"The electrons want to achieve charge neutrality, so they flow to the positive cathode side of the cell, creating a current,
Whitfield explains. "The protons that passed through the membrane to the cathode side recombine with oxygen and the arriving electrons to form water.
The fuel cell produces direct-current electricity, which by itself has limited utility. "What you really want in your house is 120-volt, 60-hertz, sine wave power,
he notes. To achieve that, there is typically another component, called the static inverter, that turns the direct current into utility-quality alternating current. A single fuel cell produces only limited voltage, so individual cells are stacked together and referred to as the "stack.
The possibilities of PEM fuel-cell technology have sparked a recent resurgence of interest. Several dozen companies around the world are actively involved in the development of complete residential fuel-cell systems. Within the industry, residential systems are called small stationary systems (in the range of 0.5 to 10 kw), as opposed to large stationary systems (which can produce electrical output of 10 kw and up) and also distinct from portable fuel-cell systems. Many of these companies hope to introduce products to the public within a few years. In the meantime, there are numerous pilot and demonstration products in the United States, Europe and Asia set up to work out kinks and help refine the technology.
When available commercially, the small, stationary systems will be suitable both as backup or supplemental power for homes connected to the grid or as primary power for homes that are off the grid by necessity or choice.
"I think early on, the fuel-cell industry had intended to go from R/D (research and development) and in the lab to the mass markets in one step,
says Scott Wilshire, director of marketing engagement at Plug Power Inc., a Latham, N.Y.-based fuel-cell manufacturer. "But it is not a one-step proposition. It is really a nested set of learning curves that we are going through.
Wilshire sees four stages in the development of stationary fuel-cell system technology: early adopters, niche markets, off-grid applications and mass residential markets.
At this time, the industry is selling primarily to early adopters, though, Wilshire notes, the niche market is starting to take off. "Early adopters do not buy the fuel cells because they make sense economically -- because, as yet, they dont. The units currently do not provide financial payback over time.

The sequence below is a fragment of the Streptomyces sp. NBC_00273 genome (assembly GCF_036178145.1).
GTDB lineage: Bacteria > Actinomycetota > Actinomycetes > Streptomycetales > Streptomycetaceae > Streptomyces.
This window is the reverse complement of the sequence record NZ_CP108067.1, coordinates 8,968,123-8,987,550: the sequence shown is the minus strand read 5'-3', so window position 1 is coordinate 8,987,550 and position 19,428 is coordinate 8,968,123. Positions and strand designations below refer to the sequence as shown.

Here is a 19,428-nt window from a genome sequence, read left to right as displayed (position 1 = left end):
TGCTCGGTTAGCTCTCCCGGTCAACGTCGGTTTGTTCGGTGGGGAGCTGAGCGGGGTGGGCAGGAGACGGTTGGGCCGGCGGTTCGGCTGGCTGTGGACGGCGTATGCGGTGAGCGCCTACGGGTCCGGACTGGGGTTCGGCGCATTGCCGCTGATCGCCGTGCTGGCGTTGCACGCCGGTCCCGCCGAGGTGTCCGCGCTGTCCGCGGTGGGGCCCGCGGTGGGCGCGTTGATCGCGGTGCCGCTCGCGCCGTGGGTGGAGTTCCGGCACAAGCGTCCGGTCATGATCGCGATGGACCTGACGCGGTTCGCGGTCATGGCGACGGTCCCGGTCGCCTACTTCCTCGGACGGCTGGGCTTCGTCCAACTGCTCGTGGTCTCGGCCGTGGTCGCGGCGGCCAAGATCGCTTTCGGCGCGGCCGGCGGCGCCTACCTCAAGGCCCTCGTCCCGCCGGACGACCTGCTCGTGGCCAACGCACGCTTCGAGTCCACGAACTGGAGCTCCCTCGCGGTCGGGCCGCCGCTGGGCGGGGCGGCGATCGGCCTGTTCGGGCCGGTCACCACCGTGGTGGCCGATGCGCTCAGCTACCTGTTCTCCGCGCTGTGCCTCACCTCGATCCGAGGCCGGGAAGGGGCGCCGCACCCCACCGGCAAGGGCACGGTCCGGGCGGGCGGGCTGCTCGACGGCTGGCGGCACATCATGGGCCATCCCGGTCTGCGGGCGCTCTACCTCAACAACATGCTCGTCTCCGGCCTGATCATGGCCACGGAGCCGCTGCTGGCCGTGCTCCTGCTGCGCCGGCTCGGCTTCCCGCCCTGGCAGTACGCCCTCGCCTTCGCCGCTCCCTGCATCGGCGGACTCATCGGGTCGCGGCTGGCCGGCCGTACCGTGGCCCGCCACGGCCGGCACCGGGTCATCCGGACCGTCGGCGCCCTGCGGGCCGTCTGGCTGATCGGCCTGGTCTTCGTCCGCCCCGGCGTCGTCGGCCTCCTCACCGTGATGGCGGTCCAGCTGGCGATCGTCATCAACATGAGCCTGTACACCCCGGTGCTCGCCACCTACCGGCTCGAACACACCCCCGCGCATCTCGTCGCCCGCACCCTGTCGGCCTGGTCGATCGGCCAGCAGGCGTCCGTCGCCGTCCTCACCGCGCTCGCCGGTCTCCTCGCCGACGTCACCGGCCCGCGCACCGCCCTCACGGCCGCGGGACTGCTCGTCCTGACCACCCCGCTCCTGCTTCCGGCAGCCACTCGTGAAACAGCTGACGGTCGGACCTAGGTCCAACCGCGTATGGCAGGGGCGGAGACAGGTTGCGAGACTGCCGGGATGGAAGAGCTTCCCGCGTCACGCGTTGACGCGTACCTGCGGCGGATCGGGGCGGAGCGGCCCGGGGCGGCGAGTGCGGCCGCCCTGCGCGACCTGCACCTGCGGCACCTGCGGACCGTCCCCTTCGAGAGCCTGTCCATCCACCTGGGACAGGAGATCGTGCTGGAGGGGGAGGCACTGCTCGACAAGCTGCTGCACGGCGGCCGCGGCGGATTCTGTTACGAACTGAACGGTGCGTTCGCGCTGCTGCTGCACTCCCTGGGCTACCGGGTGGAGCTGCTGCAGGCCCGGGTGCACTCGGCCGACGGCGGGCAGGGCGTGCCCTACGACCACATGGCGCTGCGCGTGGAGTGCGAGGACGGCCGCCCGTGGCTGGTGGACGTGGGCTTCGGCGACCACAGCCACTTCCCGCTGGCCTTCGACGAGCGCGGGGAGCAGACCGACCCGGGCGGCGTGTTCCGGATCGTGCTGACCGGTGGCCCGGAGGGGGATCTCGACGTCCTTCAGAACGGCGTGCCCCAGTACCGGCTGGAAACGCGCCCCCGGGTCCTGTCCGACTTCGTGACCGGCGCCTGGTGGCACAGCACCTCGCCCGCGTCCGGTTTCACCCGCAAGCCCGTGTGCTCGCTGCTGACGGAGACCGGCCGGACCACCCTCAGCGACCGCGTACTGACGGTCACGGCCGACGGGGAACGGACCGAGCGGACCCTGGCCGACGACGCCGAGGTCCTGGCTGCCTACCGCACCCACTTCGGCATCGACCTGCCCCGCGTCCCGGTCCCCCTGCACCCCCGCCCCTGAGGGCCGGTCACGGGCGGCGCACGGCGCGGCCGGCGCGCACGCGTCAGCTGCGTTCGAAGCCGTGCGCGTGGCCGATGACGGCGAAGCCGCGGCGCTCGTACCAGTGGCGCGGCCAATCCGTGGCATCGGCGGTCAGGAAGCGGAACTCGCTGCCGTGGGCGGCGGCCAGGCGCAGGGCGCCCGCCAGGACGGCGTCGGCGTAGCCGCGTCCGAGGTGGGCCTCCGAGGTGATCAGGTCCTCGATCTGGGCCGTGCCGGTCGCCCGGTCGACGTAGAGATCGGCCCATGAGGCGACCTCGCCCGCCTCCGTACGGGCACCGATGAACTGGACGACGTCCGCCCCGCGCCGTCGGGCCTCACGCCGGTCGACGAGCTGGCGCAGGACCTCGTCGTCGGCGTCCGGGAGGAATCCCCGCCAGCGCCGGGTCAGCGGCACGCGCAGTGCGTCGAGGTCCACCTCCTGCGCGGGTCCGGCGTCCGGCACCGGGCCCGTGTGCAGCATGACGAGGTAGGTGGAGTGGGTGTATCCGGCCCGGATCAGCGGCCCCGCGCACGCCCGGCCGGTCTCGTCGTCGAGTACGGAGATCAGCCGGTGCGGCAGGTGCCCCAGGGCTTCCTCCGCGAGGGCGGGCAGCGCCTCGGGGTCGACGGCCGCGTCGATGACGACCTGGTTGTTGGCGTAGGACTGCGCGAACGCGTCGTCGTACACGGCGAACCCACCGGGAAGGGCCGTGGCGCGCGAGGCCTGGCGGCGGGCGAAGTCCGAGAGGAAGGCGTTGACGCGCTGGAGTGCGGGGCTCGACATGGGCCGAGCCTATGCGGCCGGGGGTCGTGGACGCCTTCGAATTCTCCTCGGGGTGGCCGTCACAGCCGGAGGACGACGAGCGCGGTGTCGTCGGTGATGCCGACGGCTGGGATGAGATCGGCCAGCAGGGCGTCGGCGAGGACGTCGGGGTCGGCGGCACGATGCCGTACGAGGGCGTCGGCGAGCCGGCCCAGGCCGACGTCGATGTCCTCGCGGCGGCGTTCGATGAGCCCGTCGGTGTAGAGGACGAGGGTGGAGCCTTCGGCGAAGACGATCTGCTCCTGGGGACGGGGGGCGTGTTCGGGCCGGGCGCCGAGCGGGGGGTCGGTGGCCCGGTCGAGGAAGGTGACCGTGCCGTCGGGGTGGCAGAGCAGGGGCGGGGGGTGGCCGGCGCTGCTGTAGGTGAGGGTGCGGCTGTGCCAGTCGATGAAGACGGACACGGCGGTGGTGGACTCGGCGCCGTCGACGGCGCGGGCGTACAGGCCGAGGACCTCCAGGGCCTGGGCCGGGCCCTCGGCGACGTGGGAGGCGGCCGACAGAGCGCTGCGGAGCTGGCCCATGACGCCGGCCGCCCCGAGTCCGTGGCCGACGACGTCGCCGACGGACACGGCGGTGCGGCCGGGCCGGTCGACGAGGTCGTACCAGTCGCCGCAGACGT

Early adopters of fuel-cell systems include government organizations, utilities, research labs and universities.
Niche buyers for small, stationary fuel-cell systems typically have a need for uninterrupted power and may not want the maintenance cost and attention associated with a backup generator or battery power. Interested parties include the telecom industry, wireless broadband companies and cable companies.
"Because a fuel-cell system has virtually no maintenance and is sure to work when needed, companies looking at life-cycle cost rather than first cost are investing in the units,
says Whitfield, of UL.
And while the system is still very costly, it has some measurable payback beyond the lack of maintenance requirements, Wilshire notes. "Unlike batteries, there are no disposal problems, and unlike many other power generating choices, fuel cells do not pollute the environment.
Off-grid applications are primarily centered on businesses and homeowners remote from a utility and unconnected to any grid. Fuel-cell systems can be alternatives to diesel generators or other (air or noise) polluting power sources that require maintenance. This market is in the early stages of development, with potential for growth among off-grid businesses (including remote telecom sites) and up to 2 million off-grid households that currently derive their electricity from other sources. A percentage of those homeowners could possibly justify the higher price point of fuel-cell electrical delivery because it is quiet and maintenance free. Products for the off-grid market are expected to appear in about two years.
Because of current pricing and lack of data on reliability, substantial growth in the residential off-grid market is still perhaps three or four years off, Wilshire suggests. To be competitive with other options, a home fuel-cell system that is parallel to the grid has to provide electricity at or below the cost from the utility. "The impetus for mass-market adoption of fuel-cell systems in grid-connected applications would have to be strictly economics,
A few commercial products are already available or are being actively developed, aimed at niche markets, including Plug Powers GenSys and GenCore, Ballard Power Systems AirGen, and IdaTechs FCS 1200.